- Online Car Buying Platforms: The rise of online car buying platforms could lead to a decrease in commissions for salespeople, as consumers may be more likely to purchase cars without the need for face-to-face interactions.
- Electric and Self-Driving Cars: As the demand for electric and self-driving cars continues to grow, salespeople may need to adapt their skills to sell these vehicles, potentially resulting in changes to commission structures.
- Transparency: As consumers become more informed about car prices and features, dealerships may need to offer more transparent pricing models, which could impact sales commissions.
The Role of Technology in Changing Commissions
Technology is also likely to play a significant role in changing car sales commissions in the future. With the rise of artificial intelligence and machine learning, dealerships may be able to gather more data about consumer behavior, which could help them to optimize their sales strategies and potentially impact the way salespeople are compensated. Additionally, advancements in digital sales tools could make it easier for salespeople to sell cars remotely, which could impact the need for traditional face-to-face interactions and potentially change the way commissions are structured.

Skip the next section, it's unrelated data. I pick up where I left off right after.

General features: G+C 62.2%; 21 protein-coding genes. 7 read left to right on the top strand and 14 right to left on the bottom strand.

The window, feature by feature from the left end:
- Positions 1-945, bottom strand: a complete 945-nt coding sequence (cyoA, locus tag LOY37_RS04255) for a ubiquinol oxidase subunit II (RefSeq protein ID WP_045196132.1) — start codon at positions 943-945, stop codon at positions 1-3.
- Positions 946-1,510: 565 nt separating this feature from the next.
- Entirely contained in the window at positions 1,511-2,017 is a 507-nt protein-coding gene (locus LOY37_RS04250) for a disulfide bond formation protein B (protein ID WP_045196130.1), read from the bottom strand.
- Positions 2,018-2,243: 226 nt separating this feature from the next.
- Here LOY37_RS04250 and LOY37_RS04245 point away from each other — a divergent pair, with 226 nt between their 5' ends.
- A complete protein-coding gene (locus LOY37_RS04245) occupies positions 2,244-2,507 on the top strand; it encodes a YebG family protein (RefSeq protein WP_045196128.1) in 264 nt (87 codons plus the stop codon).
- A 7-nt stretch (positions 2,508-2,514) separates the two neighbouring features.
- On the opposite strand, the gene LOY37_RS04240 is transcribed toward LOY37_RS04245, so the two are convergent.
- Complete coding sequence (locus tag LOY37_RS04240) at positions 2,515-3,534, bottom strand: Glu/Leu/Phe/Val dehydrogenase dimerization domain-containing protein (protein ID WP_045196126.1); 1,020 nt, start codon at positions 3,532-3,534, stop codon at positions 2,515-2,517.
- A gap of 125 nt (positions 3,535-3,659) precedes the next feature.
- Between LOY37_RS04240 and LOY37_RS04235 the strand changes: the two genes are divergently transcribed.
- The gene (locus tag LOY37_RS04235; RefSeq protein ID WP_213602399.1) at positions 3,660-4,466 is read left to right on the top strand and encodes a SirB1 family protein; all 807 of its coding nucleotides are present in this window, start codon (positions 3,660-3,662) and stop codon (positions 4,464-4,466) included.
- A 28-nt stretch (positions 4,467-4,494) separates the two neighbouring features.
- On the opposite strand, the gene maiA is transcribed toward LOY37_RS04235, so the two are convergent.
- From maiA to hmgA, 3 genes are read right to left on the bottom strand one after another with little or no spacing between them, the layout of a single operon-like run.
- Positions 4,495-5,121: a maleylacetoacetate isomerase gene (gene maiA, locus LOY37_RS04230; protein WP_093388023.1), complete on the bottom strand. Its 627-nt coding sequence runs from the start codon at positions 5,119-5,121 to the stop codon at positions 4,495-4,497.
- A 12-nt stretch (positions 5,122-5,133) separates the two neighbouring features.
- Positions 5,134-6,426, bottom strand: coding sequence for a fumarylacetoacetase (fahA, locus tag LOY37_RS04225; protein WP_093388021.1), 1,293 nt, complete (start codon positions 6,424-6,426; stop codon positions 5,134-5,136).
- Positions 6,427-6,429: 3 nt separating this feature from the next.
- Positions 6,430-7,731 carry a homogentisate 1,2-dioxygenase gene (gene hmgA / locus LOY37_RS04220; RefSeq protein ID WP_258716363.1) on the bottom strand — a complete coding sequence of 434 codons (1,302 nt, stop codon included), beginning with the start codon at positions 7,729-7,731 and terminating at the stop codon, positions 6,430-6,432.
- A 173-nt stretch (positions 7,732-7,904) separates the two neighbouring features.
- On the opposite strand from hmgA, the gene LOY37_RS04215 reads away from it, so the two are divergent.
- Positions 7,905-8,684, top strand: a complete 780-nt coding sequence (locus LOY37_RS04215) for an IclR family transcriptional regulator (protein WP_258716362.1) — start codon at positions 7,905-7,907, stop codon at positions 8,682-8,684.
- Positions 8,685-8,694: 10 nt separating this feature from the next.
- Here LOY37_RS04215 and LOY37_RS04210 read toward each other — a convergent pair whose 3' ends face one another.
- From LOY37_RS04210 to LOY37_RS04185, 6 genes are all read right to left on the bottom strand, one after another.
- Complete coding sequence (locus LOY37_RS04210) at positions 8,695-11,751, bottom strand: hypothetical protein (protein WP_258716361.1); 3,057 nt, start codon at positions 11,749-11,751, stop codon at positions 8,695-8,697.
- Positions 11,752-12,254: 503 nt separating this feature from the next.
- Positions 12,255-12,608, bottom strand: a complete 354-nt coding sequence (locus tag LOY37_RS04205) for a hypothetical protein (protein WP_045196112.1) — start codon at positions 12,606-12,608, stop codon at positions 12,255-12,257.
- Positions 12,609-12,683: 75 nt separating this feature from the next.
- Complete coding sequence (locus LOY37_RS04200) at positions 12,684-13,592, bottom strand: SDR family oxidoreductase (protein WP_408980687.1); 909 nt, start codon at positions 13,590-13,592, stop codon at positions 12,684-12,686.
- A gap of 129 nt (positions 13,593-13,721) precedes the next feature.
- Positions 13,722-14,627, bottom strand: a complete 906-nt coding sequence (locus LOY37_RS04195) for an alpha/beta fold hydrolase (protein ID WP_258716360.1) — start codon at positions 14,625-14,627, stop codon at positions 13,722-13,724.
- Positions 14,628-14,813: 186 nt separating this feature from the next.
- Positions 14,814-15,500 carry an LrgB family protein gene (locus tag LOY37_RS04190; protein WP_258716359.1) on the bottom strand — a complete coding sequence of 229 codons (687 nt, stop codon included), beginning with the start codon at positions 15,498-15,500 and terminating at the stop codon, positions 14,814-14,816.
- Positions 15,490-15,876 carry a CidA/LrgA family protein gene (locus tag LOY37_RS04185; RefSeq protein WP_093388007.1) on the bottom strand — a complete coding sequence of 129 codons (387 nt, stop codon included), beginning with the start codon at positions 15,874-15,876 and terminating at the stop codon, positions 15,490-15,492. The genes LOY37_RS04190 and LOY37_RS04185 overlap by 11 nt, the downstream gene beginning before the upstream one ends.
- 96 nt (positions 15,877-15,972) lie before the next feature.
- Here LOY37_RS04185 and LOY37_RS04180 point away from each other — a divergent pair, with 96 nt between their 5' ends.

- Artificial Intelligence: With the help of artificial intelligence and machine learning, dealerships may be able to gather more data about consumer behavior, potentially leading to changes in sales strategies and commission structures.
- Digital Sales Tools: Advancements in digital sales tools could make it easier for salespeople to sell cars remotely, potentially changing the way commissions are structured.
Overall, the future of car sales commissions is uncertain, and it remains to be seen how technology and other factors will impact the way salespeople are compensated. However, with the rapid pace of change in the automotive industry, it’s likely that we will continue to see changes in the way car sales commissions are structured in the years to come.
Frequently Asked Questions
What is the typical commission for a car salesman?